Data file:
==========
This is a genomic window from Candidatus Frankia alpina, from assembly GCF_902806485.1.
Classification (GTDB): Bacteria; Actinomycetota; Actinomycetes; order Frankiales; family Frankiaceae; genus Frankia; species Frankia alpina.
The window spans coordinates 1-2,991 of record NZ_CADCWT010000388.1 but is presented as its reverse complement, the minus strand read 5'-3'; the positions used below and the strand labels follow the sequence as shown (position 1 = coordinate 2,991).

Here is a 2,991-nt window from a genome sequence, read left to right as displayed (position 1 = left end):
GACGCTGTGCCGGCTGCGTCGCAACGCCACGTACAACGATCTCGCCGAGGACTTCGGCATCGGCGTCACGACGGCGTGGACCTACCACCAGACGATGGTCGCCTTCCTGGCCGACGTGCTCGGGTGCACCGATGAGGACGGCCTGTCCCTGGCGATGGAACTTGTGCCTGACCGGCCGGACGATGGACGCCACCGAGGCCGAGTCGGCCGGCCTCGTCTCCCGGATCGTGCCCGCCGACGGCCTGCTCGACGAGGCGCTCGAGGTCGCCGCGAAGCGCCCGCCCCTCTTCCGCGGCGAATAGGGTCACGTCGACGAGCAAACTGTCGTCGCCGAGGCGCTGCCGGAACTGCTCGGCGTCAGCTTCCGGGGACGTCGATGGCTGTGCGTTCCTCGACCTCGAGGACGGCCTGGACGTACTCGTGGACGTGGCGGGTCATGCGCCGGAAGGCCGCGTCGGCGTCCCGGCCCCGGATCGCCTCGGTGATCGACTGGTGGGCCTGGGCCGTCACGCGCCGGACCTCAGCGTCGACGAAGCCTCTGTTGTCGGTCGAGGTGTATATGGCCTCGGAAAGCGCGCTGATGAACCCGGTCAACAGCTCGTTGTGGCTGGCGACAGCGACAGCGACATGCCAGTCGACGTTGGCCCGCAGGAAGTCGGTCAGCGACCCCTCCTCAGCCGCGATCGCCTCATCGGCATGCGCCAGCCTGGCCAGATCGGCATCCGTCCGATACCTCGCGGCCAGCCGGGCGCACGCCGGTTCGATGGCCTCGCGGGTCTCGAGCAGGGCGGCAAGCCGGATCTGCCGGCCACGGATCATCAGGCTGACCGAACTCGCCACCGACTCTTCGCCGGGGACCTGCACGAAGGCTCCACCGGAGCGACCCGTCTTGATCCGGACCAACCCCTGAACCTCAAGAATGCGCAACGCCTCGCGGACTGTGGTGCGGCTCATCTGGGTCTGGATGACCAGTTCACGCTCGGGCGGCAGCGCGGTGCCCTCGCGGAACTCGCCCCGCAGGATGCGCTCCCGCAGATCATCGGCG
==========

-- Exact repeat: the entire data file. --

This is a genomic window from Candidatus Frankia alpina, from assembly GCF_902806485.1.
Classification (GTDB): Bacteria; Actinomycetota; Actinomycetes; order Frankiales; family Frankiaceae; genus Frankia; species Frankia alpina.
The window spans coordinates 1-2,991 of record NZ_CADCWT010000388.1 but is presented as its reverse complement, the minus strand read 5'-3'; the positions used below and the strand labels follow the sequence as shown (position 1 = coordinate 2,991).

Here is a 2,991-nt window from a genome sequence, read left to right as displayed (position 1 = left end):
GACGCTGTGCCGGCTGCGTCGCAACGCCACGTACAACGATCTCGCCGAGGACTTCGGCATCGGCGTCACGACGGCGTGGACCTACCACCAGACGATGGTCGCCTTCCTGGCCGACGTGCTCGGGTGCACCGATGAGGACGGCCTGTCCCTGGCGATGGAACTTGTGCCTGACCGGCCGGACGATGGACGCCACCGAGGCCGAGTCGGCCGGCCTCGTCTCCCGGATCGTGCCCGCCGACGGCCTGCTCGACGAGGCGCTCGAGGTCGCCGCGAAGCGCCCGCCCCTCTTCCGCGGCGAATAGGGTCACGTCGACGAGCAAACTGTCGTCGCCGAGGCGCTGCCGGAACTGCTCGGCGTCAGCTTCCGGGGACGTCGATGGCTGTGCGTTCCTCGACCTCGAGGACGGCCTGGACGTACTCGTGGACGTGGCGGGTCATGCGCCGGAAGGCCGCGTCGGCGTCCCGGCCCCGGATCGCCTCGGTGATCGACTGGTGGGCCTGGGCCGTCACGCGCCGGACCTCAGCGTCGACGAAGCCTCTGTTGTCGGTCGAGGTGTATATGGCCTCGGAAAGCGCGCTGATGAACCCGGTCAACAGCTCGTTGTGGCTGGCGACAGCGACAGCGACATGCCAGTCGACGTTGGCCCGCAGGAAGTCGGTCAGCGACCCCTCCTCAGCCGCGATCGCCTCATCGGCATGCGCCAGCCTGGCCAGATCGGCATCCGTCCGATACCTCGCGGCCAGCCGGGCGCACGCCGGTTCGATGGCCTCGCGGGTCTCGAGCAGGGCGGCAAGCCGGATCTGCCGGCCACGGATCATCAGGCTGACCGAACTCGCCACCGACTCTTCGCCGGGGACCTGCACGAAGGCTCCACCGGAGCGACCCGTCTTGATCCGGACCAACCCCTGAACCTCAAGAATGCGCAACGCCTCGCGGACTGTGGTGCGGCTCATCTGGGTCTGGATGACCAGTTCACGCTCGGGCGGCAGCGCGGTGCCCTCGCGGAACTCGCCCCGCAGGATGCGCTCCCGCAGATCATCGGCG